Wednesday, November 6, 2013

Put your thinking cap on

Critical and deep thinking. How do we get students to do this? Regurgitation of information is great for Trivial Pursuit but what about thinking, relating, and understanding information? I always strive to get kids to THINK about things. How does what I am teaching relate to them? This can be a challenge but one I enjoy trying to manipulate.

For the past few weeks, my fifth/sixth grade students have been comparing Wikipedia to our databases for formal research purposes. I find that when I try and teach them how to evaluate resources I get the automatic nodding heads and "uh huh" probably to appease me. I discovered a few years ago the best way to get kids to understand what  I am saying is to have them figure it out for themselves. So I informed them I was going to give each pair of students a random topic. One of them was going to evaluate Wikipedia and the other was going to use one of the databases. They were going to become teachers. As a class they needed to decide on a concrete grading method. They created a checklist and developed the criteria they were going to use for grading. Once they did this, I typed up their sheets and they were given their topics.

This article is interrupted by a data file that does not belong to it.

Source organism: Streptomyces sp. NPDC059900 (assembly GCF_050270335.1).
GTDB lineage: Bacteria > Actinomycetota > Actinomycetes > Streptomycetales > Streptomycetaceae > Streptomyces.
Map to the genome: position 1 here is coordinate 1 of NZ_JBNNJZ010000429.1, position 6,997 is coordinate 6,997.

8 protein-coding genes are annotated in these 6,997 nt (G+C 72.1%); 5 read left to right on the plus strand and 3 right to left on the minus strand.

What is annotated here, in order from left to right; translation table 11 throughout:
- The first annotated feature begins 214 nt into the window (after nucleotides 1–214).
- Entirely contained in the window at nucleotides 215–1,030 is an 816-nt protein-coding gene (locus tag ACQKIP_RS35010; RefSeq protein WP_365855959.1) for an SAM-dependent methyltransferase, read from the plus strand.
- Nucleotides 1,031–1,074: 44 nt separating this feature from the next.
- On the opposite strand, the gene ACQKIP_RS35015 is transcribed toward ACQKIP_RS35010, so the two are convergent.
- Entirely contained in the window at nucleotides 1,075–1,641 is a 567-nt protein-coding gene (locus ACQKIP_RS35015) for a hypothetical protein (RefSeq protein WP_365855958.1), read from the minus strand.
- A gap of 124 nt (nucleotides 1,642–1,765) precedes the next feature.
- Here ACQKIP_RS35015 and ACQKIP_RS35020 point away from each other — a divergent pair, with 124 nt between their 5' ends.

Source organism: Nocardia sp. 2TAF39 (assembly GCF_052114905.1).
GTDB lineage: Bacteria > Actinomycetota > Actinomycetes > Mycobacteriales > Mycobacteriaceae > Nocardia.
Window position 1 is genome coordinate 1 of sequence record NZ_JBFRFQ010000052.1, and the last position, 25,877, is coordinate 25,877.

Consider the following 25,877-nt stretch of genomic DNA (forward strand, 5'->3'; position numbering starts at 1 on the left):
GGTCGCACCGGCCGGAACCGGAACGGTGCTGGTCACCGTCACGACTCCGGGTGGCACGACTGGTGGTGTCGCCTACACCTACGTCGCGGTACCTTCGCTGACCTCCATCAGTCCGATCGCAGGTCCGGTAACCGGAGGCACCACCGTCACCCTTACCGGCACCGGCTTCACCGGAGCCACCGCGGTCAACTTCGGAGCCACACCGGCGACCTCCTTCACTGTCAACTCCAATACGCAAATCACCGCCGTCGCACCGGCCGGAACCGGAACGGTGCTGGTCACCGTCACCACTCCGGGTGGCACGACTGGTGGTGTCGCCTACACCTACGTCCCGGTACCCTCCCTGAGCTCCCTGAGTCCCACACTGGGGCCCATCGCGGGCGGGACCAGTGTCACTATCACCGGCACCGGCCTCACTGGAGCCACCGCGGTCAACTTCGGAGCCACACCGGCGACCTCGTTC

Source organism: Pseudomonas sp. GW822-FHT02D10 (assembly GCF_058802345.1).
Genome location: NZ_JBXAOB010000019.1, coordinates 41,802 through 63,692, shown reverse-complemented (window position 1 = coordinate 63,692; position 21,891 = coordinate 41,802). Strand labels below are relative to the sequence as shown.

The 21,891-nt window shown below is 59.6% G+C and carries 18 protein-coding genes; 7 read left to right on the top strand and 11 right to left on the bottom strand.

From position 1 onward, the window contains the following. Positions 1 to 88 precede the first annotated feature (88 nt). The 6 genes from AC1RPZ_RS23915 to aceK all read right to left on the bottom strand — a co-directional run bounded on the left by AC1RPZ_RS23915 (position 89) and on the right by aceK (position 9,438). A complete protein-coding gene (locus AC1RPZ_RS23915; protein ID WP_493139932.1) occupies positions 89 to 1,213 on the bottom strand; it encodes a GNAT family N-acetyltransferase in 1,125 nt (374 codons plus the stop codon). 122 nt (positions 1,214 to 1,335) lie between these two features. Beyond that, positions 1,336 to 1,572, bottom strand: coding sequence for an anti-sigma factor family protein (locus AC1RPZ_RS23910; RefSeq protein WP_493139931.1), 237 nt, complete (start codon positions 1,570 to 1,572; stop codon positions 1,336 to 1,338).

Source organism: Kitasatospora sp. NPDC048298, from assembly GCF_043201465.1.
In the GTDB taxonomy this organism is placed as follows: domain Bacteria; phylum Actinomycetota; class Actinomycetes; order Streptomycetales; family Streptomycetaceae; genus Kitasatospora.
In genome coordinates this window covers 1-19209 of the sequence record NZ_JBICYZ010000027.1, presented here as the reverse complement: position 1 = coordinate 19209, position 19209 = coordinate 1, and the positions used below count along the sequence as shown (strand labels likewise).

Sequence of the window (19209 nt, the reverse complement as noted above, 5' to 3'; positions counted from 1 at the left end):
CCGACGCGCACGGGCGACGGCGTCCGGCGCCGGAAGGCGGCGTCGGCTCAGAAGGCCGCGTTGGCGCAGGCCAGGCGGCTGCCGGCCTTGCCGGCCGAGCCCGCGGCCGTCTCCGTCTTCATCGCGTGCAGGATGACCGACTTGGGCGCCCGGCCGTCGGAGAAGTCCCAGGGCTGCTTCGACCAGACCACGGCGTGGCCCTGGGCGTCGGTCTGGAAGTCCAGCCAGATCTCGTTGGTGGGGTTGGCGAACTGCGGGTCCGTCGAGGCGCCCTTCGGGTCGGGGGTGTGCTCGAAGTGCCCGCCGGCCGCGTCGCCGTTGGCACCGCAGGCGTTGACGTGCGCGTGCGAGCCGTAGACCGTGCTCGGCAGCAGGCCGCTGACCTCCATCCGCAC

Students warily printed out articles from the sources. Many were nervous at the amount of pages spitting out of the printer. I let them know, for this project, it was important to actually print the articles so they could dissect and share thoughts and results with their partner. The following week students grabbed highlighters and underlined words, sources,  checked multi-media, updated editions and all sorts of things. Noisy conversations were held with colorful articles strewn everywhere. I think it looked like being on the stock market floor during trading time. Deep and critical thinking was happening. Kids were validating their opinions and sharing them.

Presentations were interesting. Only three students in the entire 5/6 grades decided to defend Wikipedia. I felt like I was in a courtroom hearing them validate their thoughts and grades. For the most part, the students reflected on what they had read and how it would work as a resource for a research paper. Collaboration and conversations had happened and were continuing to do so.

The following week I showed them an article I had seen about a sting operation in regards to reliability and journals accepting scientific papers.
We had a discussion regarding the repercussions of the article. Students really began to see the impact and difficulty of recognizing reliable resources. I was asking them to do HARD work, and they knew it! They also rose to the challenge and some good problem solving and out of the box thinking occurred. I will keep hammering away at how we disseminate information and use it. Hopefully, you too, can have some meaningful conversations with your child about how much information we receive and how we can THINK about it in our very fast-paced world.

QW Who wrote The Legend of Sleepy Hollow?

WOW eerie: adj Definition: spooky